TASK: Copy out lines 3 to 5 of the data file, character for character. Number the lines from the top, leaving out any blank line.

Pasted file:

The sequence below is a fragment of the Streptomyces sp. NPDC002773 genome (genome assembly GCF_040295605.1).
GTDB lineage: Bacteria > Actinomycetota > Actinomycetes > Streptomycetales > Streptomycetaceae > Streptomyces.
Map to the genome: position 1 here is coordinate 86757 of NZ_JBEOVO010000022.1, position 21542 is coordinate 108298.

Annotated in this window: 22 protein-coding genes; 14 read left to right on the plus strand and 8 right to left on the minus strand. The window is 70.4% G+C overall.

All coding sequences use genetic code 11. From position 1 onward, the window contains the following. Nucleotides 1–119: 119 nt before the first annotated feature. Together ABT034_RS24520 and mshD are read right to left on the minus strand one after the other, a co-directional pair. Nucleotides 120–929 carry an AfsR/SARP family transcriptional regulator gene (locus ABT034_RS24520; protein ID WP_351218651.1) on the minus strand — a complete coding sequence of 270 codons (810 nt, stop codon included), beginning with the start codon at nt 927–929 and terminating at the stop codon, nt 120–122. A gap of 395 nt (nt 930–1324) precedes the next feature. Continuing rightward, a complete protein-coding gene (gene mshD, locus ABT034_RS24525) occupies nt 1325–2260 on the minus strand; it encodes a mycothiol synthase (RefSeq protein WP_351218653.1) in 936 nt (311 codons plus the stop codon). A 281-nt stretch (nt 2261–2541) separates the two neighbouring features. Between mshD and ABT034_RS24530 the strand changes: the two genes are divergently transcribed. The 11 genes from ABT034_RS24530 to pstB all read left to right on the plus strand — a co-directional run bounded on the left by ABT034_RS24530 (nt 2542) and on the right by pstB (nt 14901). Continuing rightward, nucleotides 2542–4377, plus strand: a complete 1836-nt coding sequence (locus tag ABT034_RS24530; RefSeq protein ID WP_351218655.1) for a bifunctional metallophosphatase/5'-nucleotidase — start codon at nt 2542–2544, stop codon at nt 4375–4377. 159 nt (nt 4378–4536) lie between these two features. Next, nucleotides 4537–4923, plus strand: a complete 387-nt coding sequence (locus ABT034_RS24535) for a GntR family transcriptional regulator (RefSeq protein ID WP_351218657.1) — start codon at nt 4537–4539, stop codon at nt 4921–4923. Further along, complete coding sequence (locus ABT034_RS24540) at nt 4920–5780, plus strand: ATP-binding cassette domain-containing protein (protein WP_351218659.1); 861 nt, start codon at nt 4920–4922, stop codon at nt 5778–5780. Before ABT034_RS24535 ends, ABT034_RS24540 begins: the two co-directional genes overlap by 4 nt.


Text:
Map to the genome: position 1 here is coordinate 86757 of NZ_JBEOVO010000022.1, position 21542 is coordinate 108298.

Annotated in this window: 22 protein-coding genes; 14 read left to right on the plus strand and 8 right to left on the minus strand. The window is 70.4% G+C overall.

All coding sequences use genetic code 11. From position 1 onward, the window contains the following. Nucleotides 1–119: 119 nt before the first annotated feature. Together ABT034_RS24520 and mshD are read right to left on the minus strand one after the other, a co-directional pair. Nucleotides 120–929 carry an AfsR/SARP family transcriptional regulator gene (locus ABT034_RS24520; protein ID WP_351218651.1) on the minus strand — a complete coding sequence of 270 codons (810 nt, stop codon included), beginning with the start codon at nt 927–929 and terminating at the stop codon, nt 120–122. A gap of 395 nt (nt 930–1324) precedes the next feature. Continuing rightward, a complete protein-coding gene (gene mshD, locus ABT034_RS24525) occupies nt 1325–2260 on the minus strand; it encodes a mycothiol synthase (RefSeq protein WP_351218653.1) in 936 nt (311 codons plus the stop codon). A 281-nt stretch (nt 2261–2541) separates the two neighbouring features. Between mshD and ABT034_RS24530 the strand changes: the two genes are divergently transcribed. The 11 genes from ABT034_RS24530 to pstB all read left to right on the plus strand — a co-directional run bounded on the left by ABT034_RS24530 (nt 2542) and on the right by pstB (nt 14901). Continuing rightward, nucleotides 2542–4377, plus strand: a complete 1836-nt coding sequence (locus tag ABT034_RS24530; RefSeq protein ID WP_351218655.1) for a bifunctional metallophosphatase/5'-nucleotidase — start codon at nt 2542–2544, stop codon at nt 4375–4377. 159 nt (nt 4378–4536) lie between these two features. Next, nucleotides 4537–4923, plus strand: a complete 387-nt coding sequence (locus ABT034_RS24535) for a GntR family transcriptional regulator (RefSeq protein ID WP_351218657.1) — start codon at nt 4537–4539, stop codon at nt 4921–4923. Further along, complete coding sequence (locus ABT034_RS24540) at nt 4920–5780, plus strand: ATP-binding cassette domain-containing protein (protein WP_351218659.1); 861 nt, start codon at nt 4920–4922, stop codon at nt 5778–5780. Before ABT034_RS24535 ends, ABT034_RS24540 begins: the two co-directional genes overlap by 4 nt.